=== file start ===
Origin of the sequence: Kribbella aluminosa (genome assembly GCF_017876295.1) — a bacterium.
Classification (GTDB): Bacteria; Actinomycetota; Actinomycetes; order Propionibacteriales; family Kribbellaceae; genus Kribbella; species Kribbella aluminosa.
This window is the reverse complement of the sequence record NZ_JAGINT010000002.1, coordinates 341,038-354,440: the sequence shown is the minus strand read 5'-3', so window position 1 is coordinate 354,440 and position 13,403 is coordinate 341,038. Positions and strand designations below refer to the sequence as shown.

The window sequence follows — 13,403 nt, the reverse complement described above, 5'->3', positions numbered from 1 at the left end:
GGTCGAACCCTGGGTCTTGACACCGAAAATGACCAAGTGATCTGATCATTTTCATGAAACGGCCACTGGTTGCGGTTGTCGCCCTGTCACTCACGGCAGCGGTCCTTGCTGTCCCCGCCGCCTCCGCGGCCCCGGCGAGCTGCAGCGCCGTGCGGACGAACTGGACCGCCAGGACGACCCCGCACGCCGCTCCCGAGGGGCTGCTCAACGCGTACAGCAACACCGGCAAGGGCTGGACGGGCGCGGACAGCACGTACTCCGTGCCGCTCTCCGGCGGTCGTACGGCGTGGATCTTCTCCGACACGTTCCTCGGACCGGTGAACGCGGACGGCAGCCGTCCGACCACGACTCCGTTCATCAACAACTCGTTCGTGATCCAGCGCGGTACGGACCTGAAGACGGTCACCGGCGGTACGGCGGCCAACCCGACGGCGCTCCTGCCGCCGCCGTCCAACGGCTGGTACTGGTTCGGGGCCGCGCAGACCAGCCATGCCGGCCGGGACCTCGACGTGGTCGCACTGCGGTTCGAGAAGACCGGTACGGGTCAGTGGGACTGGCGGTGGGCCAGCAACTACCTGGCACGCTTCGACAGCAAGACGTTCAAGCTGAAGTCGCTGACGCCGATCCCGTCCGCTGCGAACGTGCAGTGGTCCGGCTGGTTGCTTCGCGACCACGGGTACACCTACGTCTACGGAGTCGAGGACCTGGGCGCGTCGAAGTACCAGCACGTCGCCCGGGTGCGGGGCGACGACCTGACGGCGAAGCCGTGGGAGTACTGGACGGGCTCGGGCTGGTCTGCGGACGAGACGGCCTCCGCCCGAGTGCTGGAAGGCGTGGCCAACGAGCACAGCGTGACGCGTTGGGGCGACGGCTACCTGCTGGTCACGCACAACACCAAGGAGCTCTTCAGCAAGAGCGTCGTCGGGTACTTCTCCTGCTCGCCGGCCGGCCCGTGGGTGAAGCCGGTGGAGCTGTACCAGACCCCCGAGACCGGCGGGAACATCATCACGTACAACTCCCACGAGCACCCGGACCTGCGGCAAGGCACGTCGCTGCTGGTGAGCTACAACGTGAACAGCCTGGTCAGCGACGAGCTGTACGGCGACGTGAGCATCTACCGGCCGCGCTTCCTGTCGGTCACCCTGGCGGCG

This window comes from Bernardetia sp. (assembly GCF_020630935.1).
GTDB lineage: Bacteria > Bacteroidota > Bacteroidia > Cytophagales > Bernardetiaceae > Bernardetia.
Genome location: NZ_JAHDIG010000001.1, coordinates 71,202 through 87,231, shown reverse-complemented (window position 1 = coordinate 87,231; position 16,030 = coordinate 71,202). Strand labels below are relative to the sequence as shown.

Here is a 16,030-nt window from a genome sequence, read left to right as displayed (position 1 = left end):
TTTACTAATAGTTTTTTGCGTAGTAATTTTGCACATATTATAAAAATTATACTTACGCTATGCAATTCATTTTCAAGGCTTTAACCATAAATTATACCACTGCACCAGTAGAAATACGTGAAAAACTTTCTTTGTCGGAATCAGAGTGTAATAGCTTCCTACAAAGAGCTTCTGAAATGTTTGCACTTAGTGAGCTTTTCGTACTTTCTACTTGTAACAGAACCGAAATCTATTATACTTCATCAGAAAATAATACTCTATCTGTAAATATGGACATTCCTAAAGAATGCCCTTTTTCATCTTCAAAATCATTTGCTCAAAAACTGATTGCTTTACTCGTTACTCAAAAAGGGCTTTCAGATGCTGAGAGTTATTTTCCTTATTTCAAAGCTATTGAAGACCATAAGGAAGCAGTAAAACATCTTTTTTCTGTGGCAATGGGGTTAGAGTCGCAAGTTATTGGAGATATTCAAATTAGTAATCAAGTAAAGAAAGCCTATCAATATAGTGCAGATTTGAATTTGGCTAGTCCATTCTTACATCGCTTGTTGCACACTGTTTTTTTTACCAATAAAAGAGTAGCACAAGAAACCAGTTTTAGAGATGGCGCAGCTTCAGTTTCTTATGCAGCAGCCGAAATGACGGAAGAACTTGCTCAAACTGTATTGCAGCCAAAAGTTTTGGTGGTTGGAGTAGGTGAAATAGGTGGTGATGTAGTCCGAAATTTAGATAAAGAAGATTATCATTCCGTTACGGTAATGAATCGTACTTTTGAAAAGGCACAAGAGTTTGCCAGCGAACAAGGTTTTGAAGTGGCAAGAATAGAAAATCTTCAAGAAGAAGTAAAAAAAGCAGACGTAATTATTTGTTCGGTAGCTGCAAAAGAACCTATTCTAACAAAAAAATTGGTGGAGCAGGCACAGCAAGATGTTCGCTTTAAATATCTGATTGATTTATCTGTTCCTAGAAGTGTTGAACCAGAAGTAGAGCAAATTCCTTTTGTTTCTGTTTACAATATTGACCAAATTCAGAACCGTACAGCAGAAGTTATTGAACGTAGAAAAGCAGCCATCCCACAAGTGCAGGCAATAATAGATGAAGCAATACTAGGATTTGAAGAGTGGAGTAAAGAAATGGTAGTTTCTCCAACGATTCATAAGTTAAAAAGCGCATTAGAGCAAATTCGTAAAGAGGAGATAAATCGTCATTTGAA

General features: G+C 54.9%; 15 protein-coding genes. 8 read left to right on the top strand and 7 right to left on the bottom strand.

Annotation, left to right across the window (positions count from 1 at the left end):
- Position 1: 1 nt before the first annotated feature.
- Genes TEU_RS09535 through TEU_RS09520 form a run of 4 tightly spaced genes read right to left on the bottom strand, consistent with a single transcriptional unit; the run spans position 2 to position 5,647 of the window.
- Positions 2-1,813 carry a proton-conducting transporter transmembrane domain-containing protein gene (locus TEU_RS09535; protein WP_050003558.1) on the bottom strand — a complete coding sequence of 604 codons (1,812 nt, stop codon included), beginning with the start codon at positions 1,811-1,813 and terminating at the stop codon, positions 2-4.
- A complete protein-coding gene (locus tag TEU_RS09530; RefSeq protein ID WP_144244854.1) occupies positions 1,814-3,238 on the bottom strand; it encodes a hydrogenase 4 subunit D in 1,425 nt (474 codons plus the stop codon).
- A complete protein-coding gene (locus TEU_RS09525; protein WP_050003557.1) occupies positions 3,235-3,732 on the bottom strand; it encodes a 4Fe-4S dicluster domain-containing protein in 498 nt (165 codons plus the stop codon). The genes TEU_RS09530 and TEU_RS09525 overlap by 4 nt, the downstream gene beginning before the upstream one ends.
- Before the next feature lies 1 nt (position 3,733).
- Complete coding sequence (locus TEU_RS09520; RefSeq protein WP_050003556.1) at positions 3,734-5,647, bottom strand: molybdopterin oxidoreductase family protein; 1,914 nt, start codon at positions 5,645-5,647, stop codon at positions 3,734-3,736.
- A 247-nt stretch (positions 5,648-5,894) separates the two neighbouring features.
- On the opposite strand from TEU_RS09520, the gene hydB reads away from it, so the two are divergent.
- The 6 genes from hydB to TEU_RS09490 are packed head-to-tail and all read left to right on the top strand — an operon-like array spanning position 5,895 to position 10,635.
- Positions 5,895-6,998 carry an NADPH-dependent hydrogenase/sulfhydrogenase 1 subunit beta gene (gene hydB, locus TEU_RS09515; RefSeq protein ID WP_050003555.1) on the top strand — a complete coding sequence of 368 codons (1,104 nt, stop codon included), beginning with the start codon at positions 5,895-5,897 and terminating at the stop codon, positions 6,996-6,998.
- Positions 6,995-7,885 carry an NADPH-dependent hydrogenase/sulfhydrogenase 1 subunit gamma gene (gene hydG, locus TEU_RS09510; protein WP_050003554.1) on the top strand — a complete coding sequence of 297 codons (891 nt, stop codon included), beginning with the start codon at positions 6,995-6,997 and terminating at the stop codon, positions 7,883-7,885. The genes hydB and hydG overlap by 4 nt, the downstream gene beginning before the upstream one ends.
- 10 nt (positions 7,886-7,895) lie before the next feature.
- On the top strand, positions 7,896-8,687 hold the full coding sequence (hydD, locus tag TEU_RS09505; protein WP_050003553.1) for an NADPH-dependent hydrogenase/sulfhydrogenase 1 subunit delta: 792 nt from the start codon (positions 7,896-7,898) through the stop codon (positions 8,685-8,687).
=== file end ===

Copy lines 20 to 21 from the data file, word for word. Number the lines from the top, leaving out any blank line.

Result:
- A 247-nt stretch (positions 5,648-5,894) separates the two neighbouring features.
- On the opposite strand from TEU_RS09520, the gene hydB reads away from it, so the two are divergent.